Agarwal, Shashank; Huang, Jeffrey; Scher, Erica; Farkas, Jeffrey; Arcot, Karthikeyan; Gordon, David; Turkel-Parrella, David; Tiwari, Ambooj; Liff, Jeremy; Yaghi, Shadi; Dehkharghani, Seena; Ishida, Koto; Riina, Howard; Frontera, Jennifer A
BACKGROUND:Little data exists on outcomes of mechanical thrombectomy (MT) in nonagenarians. We aimed to compare the procedural and discharge outcomes of MT for acute ischemic stroke (AIS) in nonagenarians versus younger patients. METHODS:Procedural outcomes and discharge disposition were compared in propensity score-matched groups of nonagenarians versus patients aged≤69 with AIS who underwent MT. Patients aged 70-89 were excluded in order to compare nonagenarians to a younger cohort that most closely approximates the age of patients in the seminal MT trials. Good discharge disposition was defined as a discharge to home or acute rehabilitation. RESULTS:Of 3010 AIS patients, 46/297(16%) nonagenarians underwent MT compared to 159/1337(12%) aged≤69 (P = 0.091). Of 78 propensity score-matched patients (N = 39 ≥90, N = 39 ≤69), the median admission NIHSS was 22 versus 20, median ASPECTS was 9 versus 9, pre-stroke mRS<4 was 82% versus 87%, 18% versus 8% received IV tPA, and mTICI≥2b was 90% versus 90%, respectively (all P>0.05). Revascularization time (569 versus 372 min), door to groin puncture time (82 versus 71 min) and groin puncture to revascularization times (39 versus 24 min) were similar in between nonagenarians and ≤69, respectively (both P>0.05). Symptomatic ICH (2.6% versus 10.3%; p = 0.165) and in-hospital death rates (10% vs 26%; p = 0.077) trended lower among nonagenarians versus aged≤69. Good discharge disposition occurred in 44% of nonagenarians versus 51% aged≤69 years (p = 0.496). CONCLUSIONS:In propensity score analysis, 90% of nonagenarians achieved successful recanalization and almost half (44%) were discharged to home/acute rehabilitation, which was similar to a younger (aged≤69 years) cohort.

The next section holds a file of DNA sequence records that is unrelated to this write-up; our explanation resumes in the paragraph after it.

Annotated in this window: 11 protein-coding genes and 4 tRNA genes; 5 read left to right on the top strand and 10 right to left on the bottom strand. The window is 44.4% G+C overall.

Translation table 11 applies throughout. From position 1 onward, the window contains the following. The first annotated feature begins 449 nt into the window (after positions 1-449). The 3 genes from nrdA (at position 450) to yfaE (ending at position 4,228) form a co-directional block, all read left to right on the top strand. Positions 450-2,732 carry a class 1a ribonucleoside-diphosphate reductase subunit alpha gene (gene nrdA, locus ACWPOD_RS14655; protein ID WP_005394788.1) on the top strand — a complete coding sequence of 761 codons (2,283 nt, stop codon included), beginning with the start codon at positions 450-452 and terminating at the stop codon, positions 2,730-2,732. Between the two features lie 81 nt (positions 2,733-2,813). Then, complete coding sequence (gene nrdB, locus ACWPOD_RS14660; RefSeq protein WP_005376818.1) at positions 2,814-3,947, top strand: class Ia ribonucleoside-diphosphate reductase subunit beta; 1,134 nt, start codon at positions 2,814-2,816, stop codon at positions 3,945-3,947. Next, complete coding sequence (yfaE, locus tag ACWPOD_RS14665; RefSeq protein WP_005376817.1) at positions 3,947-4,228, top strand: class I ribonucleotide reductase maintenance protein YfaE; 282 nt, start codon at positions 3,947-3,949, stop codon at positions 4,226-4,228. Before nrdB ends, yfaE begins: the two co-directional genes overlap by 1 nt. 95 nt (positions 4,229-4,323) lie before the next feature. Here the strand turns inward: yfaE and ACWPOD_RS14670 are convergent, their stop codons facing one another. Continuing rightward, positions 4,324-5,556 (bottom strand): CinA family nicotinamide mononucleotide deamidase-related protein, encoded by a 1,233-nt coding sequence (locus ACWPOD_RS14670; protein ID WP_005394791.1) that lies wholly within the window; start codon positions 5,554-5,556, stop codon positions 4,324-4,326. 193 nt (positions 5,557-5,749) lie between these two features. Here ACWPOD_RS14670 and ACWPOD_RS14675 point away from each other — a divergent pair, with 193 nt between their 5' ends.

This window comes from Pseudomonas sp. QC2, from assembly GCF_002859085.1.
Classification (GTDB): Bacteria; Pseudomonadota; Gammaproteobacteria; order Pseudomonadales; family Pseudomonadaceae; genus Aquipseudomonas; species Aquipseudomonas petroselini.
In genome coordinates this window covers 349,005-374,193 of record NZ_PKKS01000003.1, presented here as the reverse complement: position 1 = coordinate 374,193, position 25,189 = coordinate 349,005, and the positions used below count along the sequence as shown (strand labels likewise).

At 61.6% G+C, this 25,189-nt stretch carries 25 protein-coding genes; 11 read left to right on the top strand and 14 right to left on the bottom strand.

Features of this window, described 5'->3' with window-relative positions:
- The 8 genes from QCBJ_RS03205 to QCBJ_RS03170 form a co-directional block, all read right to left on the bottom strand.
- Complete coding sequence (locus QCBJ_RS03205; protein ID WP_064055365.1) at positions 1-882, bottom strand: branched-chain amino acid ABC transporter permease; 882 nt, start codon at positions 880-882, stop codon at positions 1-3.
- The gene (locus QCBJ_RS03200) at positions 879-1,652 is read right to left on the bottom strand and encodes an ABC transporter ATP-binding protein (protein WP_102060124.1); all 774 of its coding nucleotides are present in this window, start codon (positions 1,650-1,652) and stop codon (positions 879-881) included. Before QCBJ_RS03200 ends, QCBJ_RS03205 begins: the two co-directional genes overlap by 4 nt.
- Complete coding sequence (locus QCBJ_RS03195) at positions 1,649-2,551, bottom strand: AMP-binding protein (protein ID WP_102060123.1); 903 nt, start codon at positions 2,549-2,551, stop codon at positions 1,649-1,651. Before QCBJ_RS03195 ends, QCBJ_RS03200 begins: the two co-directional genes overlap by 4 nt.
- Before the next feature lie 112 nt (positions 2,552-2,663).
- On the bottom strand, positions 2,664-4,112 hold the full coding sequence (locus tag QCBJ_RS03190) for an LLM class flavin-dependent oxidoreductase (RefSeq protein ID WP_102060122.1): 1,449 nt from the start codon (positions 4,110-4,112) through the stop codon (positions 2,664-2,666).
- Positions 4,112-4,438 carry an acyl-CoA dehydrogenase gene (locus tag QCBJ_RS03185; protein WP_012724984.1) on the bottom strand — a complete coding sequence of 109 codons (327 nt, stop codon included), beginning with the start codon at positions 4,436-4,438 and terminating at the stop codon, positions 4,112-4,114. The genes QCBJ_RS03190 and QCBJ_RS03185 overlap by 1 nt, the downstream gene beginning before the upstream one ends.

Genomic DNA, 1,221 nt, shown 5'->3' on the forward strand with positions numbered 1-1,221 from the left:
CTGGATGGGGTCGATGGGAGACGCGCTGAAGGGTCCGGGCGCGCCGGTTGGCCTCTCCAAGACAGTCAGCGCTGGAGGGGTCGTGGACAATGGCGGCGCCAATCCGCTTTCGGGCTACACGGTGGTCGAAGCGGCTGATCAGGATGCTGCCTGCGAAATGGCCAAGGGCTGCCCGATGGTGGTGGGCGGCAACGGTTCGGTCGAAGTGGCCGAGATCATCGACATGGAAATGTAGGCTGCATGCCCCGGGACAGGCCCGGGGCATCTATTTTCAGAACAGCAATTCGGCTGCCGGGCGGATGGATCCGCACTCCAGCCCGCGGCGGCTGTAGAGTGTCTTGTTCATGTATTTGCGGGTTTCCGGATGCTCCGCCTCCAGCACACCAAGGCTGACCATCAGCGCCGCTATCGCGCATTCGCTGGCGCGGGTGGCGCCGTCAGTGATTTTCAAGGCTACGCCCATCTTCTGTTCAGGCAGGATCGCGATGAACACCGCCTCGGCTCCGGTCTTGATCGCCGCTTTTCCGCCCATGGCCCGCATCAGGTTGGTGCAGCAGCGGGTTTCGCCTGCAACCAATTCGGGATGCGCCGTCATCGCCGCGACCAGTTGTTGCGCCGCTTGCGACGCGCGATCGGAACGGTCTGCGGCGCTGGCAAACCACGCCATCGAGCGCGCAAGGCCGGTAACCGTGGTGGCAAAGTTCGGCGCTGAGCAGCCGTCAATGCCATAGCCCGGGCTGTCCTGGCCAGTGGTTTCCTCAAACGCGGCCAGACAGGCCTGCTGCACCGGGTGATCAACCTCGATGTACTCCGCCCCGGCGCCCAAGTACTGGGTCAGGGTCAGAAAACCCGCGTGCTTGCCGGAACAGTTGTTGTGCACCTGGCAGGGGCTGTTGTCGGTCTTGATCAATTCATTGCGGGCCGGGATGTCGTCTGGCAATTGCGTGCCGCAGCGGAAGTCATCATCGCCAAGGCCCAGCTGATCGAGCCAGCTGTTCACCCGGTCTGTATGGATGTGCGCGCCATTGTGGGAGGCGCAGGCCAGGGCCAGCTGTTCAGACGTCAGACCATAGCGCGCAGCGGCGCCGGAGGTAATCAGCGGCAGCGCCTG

PMID: 32414578
ISSN: 1532-8511
CID: 4438332

Safety and Efficacy of Flow Reversal in Acute and Elective Carotid Angioplasty and Stenting Using the Mo.Ma Device with Short-Term Follow-Up

Tiwari, Ambooj; Bo, Ryan; Sivakumar, Keithan; Arcot, Karthikeyan M; Ye, Philip; Parrella, David T; Farkas, Jeffrey
Objective/UNASSIGNED:To determine the safety and efficacy of flow reversal following proximal flow arrest as an embolic protection strategy for carotid angioplasty and stenting (CAS) with short-term follow-up. Method/UNASSIGNED:We performed a retrospective review of our CAS database for patients who underwent stent-supported carotid revascularization in the setting of acute/subacute stroke or TIA. We reviewed clinical and radiographic data during a 36-month period. Primary outcome was clinical evidence of ipsilateral stroke in the first 30 days. Secondary outcomes include clinical outcomes and sonographic and/or angiographic follow-up over 6 months, 6-month functional scale, and all-cause mortality. Results/UNASSIGNED:Fifty-five patients underwent CAS using flow reversal: 26 females and 29 males with a mean age of 69.7 years. Median time to treatment from index event was 3 days. 11% underwent stenting as part of hyperacute stroke therapy. Average luminal stenosis was 86%. The 9-Fr Mo.Ma device was used in combination with Penumbra aspiration in all cases. There were no ipsilateral strokes. Incidence of any ischemic event was 3.64%, but only 1 (1.82%) patient had a postoperative stroke. Clinical follow-up was available for 94.5%, while lesion follow-up was available for 73% of patients. Three patients had evidence of restenosis, but none were symptomatic. Luminal restenosis was ≤30% in all three. Median pre- and post-NIHSS were 1 and 1, respectively. Conclusion/UNASSIGNED:Flow reversal using the Mo.Ma device is a safe and effective strategy in preventing distal embolization during carotid artery revascularization.
PMID: 32508902
ISSN: 1664-9737
CID: 4474492

Predicting Symptomatic Intracranial Hemorrhage After Mechanical Thrombectomy: The TAG Score [Meeting Abstract]

Montalvo, Mayra; Mistry, Eva; Chang, Andrew; Yakhkind, Aleksandra; Dakay, Katarina; Azher, Idrees; Mistry, Akshitkumar; Chitale, Rohan; Cutting, Shawna; Burton, Tina; Mac Grory, Brian; Reznik, Michael; Mahta, Ali; Thompson, Bradford; Ishida, Koto; Frontera, Jennifer; Riina, Howard; Gordon, David; Turkel-Parrella, David; Scher, Erica; Farkas, Jeffrey; McTaggart, Ryan A.; Khatri, Pooja; Furie, Karen; Jayaraman, Mahesh; Yaghi, Shadi
ISSN: 0028-3878
CID: 4561172

Association Between Functional Outcomes of Stroke Patients Receiving Mechanical Thrombectomy and CT Perfusion Imaging Acquisition [Meeting Abstract]